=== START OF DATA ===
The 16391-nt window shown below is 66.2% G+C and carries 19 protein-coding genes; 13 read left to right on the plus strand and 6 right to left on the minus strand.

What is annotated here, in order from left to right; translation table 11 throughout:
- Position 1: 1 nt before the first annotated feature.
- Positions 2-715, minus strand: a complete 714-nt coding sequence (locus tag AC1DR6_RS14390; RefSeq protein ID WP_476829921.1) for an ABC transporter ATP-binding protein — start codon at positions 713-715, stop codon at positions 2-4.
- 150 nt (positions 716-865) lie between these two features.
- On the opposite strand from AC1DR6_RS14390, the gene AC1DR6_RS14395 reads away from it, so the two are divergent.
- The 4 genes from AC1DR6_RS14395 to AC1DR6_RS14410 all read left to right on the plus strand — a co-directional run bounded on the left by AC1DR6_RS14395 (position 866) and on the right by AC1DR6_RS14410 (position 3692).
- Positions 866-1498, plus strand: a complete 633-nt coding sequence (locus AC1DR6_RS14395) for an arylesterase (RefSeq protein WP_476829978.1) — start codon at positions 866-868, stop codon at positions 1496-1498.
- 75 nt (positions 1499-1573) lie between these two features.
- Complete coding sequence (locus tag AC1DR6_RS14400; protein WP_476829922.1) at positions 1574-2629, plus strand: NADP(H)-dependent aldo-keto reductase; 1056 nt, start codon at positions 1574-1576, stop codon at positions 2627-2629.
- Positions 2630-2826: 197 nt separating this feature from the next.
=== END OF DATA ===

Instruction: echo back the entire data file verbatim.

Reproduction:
The 16391-nt window shown below is 66.2% G+C and carries 19 protein-coding genes; 13 read left to right on the plus strand and 6 right to left on the minus strand.

What is annotated here, in order from left to right; translation table 11 throughout:
- Position 1: 1 nt before the first annotated feature.
- Positions 2-715, minus strand: a complete 714-nt coding sequence (locus tag AC1DR6_RS14390; RefSeq protein ID WP_476829921.1) for an ABC transporter ATP-binding protein — start codon at positions 713-715, stop codon at positions 2-4.
- 150 nt (positions 716-865) lie between these two features.
- On the opposite strand from AC1DR6_RS14390, the gene AC1DR6_RS14395 reads away from it, so the two are divergent.
- The 4 genes from AC1DR6_RS14395 to AC1DR6_RS14410 all read left to right on the plus strand — a co-directional run bounded on the left by AC1DR6_RS14395 (position 866) and on the right by AC1DR6_RS14410 (position 3692).
- Positions 866-1498, plus strand: a complete 633-nt coding sequence (locus AC1DR6_RS14395) for an arylesterase (RefSeq protein WP_476829978.1) — start codon at positions 866-868, stop codon at positions 1496-1498.
- 75 nt (positions 1499-1573) lie between these two features.
- Complete coding sequence (locus tag AC1DR6_RS14400; protein WP_476829922.1) at positions 1574-2629, plus strand: NADP(H)-dependent aldo-keto reductase; 1056 nt, start codon at positions 1574-1576, stop codon at positions 2627-2629.
- Positions 2630-2826: 197 nt separating this feature from the next.